SUMMARY OF THE INVENTION

It has been found that the use of a laser beam in the bonding of cylindrical strands, possessing a thermoplastic outer shell, offers versatility and controllability of a type not possessed by prior art methods. In this method two or more strands are continuously fed into a fixture which brings them into contact and holds them together as a laser beam is directed at each point of contact. The wavelength of laser radiation is selected to correspond with an absorption frequency of the thermoplastic material being bonded. Absorption of the laser beam energy by the plastic produces the desired melting and bonding. The magnitude of the absorbance at the selected wavelength determines the depth of penetration of the laser radiation into the body of the plastic. The power level of the laser beam is adjusted with respect to the magnitude of absorbance and the strand feed rate to get the desired bonding with a minimum of deterioration of the plastic. The laser beam can be focused down to an almost arbitrarily small size to accommodate the bonding of small strands. The laser beam is directed approximately parallel to the length of the strands being bonded in order to make efficient use of the laser power. Many commercially important plastics absorb strongly in the range of infrared radiation produced by CO2 and CO lasers. Plastic jacketed metallic conductors and plastic jacketed glass optical transmission fibers have been bonded using this method.

BRIEF DESCRIPTION OF THE DRAWINGS

FIG. 1 is a plan view of an exemplary bonding apparatus;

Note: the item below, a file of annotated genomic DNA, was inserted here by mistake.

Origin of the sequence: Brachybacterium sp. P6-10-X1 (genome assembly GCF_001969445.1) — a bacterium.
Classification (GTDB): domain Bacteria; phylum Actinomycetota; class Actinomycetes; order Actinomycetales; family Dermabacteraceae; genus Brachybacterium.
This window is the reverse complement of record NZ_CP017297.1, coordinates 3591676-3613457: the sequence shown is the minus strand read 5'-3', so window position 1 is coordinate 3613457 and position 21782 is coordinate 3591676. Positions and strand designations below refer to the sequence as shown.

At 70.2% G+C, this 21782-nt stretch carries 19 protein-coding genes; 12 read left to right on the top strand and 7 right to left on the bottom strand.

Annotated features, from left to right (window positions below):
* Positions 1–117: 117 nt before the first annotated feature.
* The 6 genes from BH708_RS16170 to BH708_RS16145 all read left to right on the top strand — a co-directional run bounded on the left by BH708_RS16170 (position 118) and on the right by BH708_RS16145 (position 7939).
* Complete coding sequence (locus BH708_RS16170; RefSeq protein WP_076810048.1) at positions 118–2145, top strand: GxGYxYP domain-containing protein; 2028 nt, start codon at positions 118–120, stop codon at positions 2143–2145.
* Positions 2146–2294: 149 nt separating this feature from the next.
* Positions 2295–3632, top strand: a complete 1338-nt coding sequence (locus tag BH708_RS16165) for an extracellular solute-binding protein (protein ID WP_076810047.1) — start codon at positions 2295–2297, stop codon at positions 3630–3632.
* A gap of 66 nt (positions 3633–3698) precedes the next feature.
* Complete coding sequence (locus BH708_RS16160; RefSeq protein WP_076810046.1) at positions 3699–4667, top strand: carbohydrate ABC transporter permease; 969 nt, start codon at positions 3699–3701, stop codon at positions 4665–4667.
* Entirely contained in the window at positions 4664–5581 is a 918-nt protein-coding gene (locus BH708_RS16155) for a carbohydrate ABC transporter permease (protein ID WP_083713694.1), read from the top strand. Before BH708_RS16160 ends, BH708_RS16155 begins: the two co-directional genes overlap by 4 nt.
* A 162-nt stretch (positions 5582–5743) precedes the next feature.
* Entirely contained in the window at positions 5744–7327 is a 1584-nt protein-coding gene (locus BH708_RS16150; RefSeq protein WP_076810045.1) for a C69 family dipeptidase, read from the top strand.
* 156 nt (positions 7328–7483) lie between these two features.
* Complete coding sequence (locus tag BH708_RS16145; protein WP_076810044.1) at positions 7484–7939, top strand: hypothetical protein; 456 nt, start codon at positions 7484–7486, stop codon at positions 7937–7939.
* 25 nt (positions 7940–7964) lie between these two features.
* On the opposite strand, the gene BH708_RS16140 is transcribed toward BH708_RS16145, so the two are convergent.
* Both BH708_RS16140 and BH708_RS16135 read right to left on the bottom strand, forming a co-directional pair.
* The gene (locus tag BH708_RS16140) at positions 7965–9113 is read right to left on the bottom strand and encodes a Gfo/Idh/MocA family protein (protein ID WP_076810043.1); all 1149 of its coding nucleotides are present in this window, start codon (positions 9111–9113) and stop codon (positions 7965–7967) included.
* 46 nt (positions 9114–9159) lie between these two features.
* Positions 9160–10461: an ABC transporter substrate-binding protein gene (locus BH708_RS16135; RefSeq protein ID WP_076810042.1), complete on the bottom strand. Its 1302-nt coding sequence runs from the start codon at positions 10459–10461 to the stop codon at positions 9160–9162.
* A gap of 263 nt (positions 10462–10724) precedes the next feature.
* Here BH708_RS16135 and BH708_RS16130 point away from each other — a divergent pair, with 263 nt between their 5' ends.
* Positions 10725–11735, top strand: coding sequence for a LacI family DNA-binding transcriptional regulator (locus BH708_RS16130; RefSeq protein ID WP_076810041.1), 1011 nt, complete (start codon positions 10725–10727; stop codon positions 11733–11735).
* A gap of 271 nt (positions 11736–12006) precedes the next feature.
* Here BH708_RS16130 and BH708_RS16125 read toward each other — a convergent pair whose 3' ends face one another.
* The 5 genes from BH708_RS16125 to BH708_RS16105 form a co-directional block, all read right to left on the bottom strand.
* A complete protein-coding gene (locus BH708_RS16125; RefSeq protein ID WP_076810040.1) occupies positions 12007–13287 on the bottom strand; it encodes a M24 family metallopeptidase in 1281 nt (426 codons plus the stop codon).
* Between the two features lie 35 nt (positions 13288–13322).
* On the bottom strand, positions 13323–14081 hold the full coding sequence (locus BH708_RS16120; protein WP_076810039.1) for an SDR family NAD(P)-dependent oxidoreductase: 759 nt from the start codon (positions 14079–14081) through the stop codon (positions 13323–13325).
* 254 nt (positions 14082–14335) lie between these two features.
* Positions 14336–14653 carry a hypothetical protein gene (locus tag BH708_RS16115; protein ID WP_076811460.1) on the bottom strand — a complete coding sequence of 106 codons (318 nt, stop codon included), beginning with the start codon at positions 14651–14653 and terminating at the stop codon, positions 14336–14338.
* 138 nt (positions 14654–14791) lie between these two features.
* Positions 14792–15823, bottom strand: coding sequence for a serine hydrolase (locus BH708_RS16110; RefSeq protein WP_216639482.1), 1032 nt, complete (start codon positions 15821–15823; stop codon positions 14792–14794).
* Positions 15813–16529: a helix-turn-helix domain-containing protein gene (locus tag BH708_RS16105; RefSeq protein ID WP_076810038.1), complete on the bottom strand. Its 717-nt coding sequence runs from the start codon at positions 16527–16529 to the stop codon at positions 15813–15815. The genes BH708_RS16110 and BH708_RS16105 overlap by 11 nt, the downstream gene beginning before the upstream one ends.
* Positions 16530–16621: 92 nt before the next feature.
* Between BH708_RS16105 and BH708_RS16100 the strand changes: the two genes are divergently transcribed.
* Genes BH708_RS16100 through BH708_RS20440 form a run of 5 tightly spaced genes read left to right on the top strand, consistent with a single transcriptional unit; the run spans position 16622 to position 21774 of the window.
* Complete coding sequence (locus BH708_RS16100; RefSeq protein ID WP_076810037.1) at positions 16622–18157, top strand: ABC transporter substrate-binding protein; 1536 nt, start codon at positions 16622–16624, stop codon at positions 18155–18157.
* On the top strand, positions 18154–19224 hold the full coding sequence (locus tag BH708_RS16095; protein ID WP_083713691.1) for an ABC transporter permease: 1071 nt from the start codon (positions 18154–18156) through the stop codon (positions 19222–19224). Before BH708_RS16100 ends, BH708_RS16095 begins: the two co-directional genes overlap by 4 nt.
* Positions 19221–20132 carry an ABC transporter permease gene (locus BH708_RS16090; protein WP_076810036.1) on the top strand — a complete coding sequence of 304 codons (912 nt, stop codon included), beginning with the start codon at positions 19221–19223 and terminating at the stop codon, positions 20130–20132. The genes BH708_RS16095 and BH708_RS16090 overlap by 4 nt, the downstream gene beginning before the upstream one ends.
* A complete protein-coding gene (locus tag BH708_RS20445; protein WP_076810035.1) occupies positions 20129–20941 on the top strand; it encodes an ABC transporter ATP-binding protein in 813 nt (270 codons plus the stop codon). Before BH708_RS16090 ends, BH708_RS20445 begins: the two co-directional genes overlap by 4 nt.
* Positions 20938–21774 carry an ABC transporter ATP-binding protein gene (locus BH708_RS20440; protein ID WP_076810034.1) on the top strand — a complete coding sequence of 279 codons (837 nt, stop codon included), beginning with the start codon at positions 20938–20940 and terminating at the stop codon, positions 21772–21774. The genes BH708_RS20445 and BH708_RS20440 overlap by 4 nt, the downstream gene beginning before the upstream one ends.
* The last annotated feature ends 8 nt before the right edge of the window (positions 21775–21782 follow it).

FIG. 2 is an elevational view in section of a bonded pair of plastic jacketed multistrand wires;

FIG. 3 is an elevational view in section of a plastic jacketed multistrand conducting wire bonded to a bare metallic wire;

FIG. 4 is an elevational view in section of a triad of plastic jacketed glass fibers bonded to form a flat cable;

FIG. 5 is a curve showing the absorbance of an exemplary plasticized polyvinyl chloride as a function of the wavelength of incident electromagnetic energy; and

FIG. 6 is a plan view in section of an exemplary bonding apparatus.

DETAILED DESCRIPTION OF THE INVENTION The Method

FIG. 1 shows an exemplary apparatus for the continuous laser bonding of thermoplastic jacketed strands. In this apparatus the strands 11, either as individual strands or as already bonded groups of strands are fed from source spools 12 into a fixture 13 which brings them together and holds them together for bonding. The fixture 13 is illustrated as a pair of groove rollers 14. This is only one of many possible types of fixtures, including tha illustrated in FIG. 6. In FIG. 6 the strands 61 are guided by holes drilled in a piece of metal 62.

The thermal energy needed for bonding is supplied by a laser beam 15 (FIG. 1) which is directed to strike the point of contact 17 of the strands 11. The beam is focused, if necessary, by a lens 16. As it strikes the point of contact the beam is generally parallel to the axis of the strands to make most efficient use of the beam power. However, if the geometry of the fixture requires, the direction of incidence of the laser beam can be as much as approximately 30 from the axis of the strands without inordinately large power loss. The laser radiation is absorbed by the thermoplastic material producing thermal energy which produces sufficient melting and plastic flow to produce the desired bonding. For best energy efficiency, the focused size of the laser beam is adjusted to be approximately equal to the size 21 of the desired bond (see FIG. 2). The fixture 13 is designed to hold the strands together until the melted plastic has had time to cool enough to develop sufficient bond strength to withstand further handling.